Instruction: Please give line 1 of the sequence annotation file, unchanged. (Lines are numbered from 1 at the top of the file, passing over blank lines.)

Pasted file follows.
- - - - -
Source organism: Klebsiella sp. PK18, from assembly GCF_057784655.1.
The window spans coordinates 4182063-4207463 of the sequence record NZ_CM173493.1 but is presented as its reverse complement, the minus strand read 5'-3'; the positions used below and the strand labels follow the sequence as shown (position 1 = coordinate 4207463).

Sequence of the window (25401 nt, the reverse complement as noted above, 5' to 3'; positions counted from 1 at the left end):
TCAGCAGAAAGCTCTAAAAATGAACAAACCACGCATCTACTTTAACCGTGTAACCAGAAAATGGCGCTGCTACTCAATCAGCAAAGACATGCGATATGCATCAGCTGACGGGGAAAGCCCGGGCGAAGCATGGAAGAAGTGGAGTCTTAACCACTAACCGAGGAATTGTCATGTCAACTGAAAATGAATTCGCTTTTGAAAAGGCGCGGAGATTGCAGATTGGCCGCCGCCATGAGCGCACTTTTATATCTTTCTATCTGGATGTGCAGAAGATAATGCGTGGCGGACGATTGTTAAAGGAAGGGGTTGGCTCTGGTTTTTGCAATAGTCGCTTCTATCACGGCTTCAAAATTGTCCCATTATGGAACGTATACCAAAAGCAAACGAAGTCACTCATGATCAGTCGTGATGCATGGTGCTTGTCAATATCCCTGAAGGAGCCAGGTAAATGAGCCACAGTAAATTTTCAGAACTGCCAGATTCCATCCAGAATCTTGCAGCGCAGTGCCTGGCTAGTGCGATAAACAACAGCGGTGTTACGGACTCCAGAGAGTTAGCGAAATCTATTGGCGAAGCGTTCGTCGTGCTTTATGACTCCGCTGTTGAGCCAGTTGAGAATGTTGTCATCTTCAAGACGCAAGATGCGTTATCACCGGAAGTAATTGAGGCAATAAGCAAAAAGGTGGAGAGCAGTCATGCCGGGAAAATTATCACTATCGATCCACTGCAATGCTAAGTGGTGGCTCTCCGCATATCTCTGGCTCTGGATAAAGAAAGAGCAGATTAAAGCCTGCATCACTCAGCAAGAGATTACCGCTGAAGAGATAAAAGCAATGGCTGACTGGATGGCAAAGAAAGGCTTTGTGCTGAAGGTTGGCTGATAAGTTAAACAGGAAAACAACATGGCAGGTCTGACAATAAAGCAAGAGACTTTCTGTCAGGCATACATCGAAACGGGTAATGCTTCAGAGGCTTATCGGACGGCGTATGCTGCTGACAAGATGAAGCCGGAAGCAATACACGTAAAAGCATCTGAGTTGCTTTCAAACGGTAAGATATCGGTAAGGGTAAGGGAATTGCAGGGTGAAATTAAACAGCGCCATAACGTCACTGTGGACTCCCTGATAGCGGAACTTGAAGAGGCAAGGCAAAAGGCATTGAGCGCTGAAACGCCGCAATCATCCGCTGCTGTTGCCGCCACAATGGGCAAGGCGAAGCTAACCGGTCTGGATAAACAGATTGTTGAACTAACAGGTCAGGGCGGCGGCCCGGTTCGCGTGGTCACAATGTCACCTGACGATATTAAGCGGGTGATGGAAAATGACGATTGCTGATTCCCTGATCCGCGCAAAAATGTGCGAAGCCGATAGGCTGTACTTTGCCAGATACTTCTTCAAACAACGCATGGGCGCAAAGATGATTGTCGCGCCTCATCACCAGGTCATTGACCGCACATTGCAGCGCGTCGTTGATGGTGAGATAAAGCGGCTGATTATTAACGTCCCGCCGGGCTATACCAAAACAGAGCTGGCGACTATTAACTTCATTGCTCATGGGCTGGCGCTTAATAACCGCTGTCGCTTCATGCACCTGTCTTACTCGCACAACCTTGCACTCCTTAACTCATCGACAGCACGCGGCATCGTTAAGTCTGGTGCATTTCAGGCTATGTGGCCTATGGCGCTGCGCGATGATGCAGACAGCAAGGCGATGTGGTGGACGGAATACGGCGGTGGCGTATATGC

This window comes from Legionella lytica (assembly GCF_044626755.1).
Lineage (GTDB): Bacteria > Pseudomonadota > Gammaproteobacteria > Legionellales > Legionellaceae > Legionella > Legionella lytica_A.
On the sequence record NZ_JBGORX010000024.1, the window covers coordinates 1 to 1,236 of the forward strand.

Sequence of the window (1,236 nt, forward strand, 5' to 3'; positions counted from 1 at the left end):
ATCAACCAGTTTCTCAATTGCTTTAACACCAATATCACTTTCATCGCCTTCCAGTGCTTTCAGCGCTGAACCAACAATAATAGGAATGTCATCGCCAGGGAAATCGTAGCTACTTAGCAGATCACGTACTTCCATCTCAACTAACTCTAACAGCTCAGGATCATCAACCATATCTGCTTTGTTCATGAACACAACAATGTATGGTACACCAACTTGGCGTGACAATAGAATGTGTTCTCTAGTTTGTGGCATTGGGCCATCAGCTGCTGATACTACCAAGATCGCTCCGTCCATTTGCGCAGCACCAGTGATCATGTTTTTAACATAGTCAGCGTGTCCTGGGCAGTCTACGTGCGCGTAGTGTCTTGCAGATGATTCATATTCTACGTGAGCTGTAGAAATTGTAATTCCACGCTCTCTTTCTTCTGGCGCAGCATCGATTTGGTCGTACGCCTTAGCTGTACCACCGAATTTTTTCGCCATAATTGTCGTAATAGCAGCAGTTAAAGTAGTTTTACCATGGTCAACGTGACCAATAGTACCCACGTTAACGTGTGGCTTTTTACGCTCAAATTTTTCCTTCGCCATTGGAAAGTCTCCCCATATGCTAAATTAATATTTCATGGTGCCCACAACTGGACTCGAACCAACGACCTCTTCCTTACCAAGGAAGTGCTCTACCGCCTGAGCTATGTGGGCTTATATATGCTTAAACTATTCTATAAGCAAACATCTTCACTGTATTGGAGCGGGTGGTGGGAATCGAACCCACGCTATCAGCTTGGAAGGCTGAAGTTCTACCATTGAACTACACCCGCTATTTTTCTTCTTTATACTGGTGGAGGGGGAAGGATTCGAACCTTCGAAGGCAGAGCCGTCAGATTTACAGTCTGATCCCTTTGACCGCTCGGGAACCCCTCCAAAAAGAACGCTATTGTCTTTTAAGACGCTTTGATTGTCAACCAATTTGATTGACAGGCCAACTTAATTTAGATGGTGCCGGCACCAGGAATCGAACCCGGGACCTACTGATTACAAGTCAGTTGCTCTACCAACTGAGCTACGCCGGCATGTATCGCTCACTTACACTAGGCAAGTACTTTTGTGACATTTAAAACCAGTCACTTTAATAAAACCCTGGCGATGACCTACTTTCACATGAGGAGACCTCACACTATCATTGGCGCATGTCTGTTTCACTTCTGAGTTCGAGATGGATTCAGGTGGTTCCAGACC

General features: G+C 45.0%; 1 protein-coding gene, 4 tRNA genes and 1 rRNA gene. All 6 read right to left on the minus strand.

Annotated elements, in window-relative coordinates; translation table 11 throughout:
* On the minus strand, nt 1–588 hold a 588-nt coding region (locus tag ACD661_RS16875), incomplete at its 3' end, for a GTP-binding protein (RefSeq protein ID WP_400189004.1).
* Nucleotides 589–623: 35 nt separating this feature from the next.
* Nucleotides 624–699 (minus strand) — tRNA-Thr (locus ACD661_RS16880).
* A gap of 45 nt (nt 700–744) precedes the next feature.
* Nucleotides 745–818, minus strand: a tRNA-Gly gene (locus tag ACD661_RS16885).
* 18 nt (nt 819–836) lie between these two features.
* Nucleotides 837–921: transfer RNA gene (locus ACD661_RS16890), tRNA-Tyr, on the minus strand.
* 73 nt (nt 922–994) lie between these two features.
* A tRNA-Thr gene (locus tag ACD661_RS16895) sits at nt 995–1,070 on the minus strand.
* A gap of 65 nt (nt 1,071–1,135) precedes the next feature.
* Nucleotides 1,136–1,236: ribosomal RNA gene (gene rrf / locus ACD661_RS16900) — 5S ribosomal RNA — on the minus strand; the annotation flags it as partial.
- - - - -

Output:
Source organism: Klebsiella sp. PK18, from assembly GCF_057784655.1.